Who do you feel will play a pivotal role in foreign relations in 2011?

The logical candidate to play a pivotal role in foreign relations in 2011 is the United States. It remains the world's only superpower. Still, there is a question whether the United States will be the central player in the coming year. It has lived beyond its means over the years. The dollar as the world's standard may be replaced by a rival currency. While its military arm remains powerful, planned reductions in the Pentagon's budget will limit its range. The most serious impediment may be a weakened Obama administration foreign policy. China could assume that pivotal role. As the world's most populous nation, it has produced its second largest economy, with prospects of accelerating its growth in 2011. Its ambitions range beyond Asia in its search for raw materials - to Latin America and Africa where it has had profound effects on the societies of those continents. Potentially, China could be a mediating factor in regional conflicts, particularly with its influence in North Korea. But it could also be a destabilising force in its challenges to Japan and Taiwan, as well as the use of its currency to flood foreign markets with artificially priced goods. Whether or not its role will be positive or negative in 2011, it will be pivotal.

Will security and international relations be better or worse by the end of 2011 and why?

The state of the world in 2011 may not differ much from 2001. If there is a difference, it probably will be worse, depending upon the outcomes of current crises - in the European Union, Pakistan, and Korea. Iran may be the focus as it develops its nuclear programme. Yet there are mitigating elements that may blossom in 2011. The most promising may be Russian-American agreements over the terrorist threat in general and over Iran in particular.

Dr. Bates Gill is the Director and Chief Executive Officer of the Stockholm International Peace Research Institute (SIPRI) and co-editor of a recent volume entitled, 'Governing the Bomb: Civilian Control and Democratic Accountability of Nuclear Weapons'.

Dr. Bates Gill

Which area (either geographical or thematic) do you feel will pose the biggest security threat?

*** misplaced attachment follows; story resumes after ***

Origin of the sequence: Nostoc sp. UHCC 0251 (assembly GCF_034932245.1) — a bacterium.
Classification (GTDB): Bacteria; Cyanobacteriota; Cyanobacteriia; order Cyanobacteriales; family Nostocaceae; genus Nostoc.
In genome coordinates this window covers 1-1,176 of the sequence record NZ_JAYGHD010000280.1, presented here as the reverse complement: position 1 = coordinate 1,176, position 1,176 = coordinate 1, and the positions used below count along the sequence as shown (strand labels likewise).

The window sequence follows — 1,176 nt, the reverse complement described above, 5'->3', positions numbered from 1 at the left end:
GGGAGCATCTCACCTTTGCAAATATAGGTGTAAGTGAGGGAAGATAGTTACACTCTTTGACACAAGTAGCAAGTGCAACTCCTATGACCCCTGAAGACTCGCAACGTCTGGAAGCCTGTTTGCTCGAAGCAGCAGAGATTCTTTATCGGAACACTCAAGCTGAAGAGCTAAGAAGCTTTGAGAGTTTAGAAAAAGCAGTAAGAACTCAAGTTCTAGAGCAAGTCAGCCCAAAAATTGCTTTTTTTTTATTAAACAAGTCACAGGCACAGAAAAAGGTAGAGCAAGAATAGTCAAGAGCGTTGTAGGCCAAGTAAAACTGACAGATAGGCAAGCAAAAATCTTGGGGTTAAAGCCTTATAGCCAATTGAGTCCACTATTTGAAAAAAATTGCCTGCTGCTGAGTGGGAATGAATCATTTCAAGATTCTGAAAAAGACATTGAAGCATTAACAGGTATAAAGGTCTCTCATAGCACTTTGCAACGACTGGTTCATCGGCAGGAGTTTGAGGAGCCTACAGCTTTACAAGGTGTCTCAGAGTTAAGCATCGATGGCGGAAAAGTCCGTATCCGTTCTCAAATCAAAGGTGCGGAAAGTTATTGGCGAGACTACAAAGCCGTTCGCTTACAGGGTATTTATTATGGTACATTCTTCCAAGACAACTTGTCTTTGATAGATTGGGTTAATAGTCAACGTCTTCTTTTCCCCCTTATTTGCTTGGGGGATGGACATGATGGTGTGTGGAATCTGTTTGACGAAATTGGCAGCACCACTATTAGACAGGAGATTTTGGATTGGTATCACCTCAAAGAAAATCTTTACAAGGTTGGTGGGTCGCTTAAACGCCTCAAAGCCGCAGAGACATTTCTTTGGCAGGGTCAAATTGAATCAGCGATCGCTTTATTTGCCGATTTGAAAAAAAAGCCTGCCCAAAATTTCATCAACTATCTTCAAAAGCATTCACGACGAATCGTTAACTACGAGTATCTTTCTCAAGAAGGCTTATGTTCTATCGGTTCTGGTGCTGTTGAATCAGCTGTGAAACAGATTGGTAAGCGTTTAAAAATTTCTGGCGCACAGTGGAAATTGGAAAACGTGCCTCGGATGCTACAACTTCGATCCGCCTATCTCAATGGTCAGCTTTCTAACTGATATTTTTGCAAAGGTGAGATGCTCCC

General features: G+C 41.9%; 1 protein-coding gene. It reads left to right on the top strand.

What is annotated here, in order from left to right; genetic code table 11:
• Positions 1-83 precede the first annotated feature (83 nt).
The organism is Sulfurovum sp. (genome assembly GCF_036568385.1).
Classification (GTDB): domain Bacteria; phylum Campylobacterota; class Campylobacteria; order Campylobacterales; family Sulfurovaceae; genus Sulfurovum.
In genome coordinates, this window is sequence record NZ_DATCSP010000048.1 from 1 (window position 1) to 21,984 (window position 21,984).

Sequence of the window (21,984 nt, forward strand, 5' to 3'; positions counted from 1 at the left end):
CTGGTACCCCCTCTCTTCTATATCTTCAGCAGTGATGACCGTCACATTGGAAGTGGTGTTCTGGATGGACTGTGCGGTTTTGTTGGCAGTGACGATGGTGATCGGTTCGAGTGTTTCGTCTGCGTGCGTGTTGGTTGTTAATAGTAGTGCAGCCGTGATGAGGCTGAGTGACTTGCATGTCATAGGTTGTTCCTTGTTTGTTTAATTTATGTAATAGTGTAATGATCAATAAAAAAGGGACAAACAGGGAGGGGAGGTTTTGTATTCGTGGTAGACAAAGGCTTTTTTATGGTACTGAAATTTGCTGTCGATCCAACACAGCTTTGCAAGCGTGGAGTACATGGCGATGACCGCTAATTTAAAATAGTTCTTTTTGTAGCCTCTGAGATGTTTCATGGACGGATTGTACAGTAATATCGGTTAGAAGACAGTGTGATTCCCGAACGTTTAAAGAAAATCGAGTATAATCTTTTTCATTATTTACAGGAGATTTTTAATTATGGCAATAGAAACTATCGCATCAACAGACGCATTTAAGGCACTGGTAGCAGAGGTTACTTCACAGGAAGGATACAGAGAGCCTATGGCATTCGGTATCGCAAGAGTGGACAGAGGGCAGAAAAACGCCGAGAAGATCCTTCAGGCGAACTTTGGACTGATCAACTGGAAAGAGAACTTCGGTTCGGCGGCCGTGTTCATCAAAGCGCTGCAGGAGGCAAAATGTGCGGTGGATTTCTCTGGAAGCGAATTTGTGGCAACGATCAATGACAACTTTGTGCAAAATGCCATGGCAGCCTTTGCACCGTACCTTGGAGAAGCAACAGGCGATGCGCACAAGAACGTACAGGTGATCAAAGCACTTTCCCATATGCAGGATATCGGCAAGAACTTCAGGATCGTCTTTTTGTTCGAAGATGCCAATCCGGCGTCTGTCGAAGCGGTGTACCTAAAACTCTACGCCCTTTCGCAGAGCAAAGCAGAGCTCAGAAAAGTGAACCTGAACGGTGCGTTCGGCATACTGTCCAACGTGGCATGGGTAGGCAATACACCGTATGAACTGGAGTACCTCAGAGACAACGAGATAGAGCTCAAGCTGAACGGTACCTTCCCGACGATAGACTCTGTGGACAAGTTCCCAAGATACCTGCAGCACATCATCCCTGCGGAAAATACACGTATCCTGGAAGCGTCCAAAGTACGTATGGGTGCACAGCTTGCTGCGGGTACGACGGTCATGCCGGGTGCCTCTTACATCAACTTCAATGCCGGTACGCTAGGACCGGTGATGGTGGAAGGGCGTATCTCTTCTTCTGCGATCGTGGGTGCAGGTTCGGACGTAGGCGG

Geographically, the greatest security concerns will likely arise from a swath contiguous with the Red Sea and the Gulf of Aden (including Sudan, Somalia, Yemen) and arcing to the northeast to encompass Iraq, Iran, Afghanistan, Pakistan, and into the Caucuses and Central Asia. In addition, societies and individuals will continue to face protracted and destabilising violence and threats from non-state actors—terrorist organisations, militias, criminal actors. Where these two concerns overlap we will see the most significant security challenges in 2011. Major conflicts between states seem unlikely—though in the absence of an effective international response, warfare between Sudan and a newly-formed state in south Sudan may prove that prediction tragically wrong. But broadly speaking, violence and violent threats will be primarily perpetrated against innocent civilians, mostly by non-state actors, but by states and their proxies as well, and mostly within states in the context of domestic strife and rivalries.

Who do you feel will play a pivotal role in foreign relations in 2011?

Many persons—both high officials and as yet unknown individuals—will have an impact on global security and make the international headlines in 2011. But a pivotal role on a range of pressing security issues will certainly be played by Hu Jintao and the collective top leadership of the Chinese Communist Party (CCP)—though they themselves would prefer that we not see things that way. Beijing may wish to “keep a low profile” in pursuit of a “harmonious world.” But the country’s increasingly complex and ever-growing diplomatic, economic and security interests means demandeurs both at home and abroad call for Chinese action. Decisions taken by Hu and his colleagues will be of critical near- and longer-term importance, for better or worse, for outcomes in Sudan, Iran, North Korea, and Pakistan among other hotspots. Moreover, the small group of gentlemen who head the CCP will take decisions on both domestic and foreign policy challenges which will shape China’s emergence as a great power—responsible? constructive? assertive?—the implications of which will profoundly (though perhaps quietly at first), affect global security in 2011 and beyond.

Will security and international relations be better or worse by the end of 2011 and why?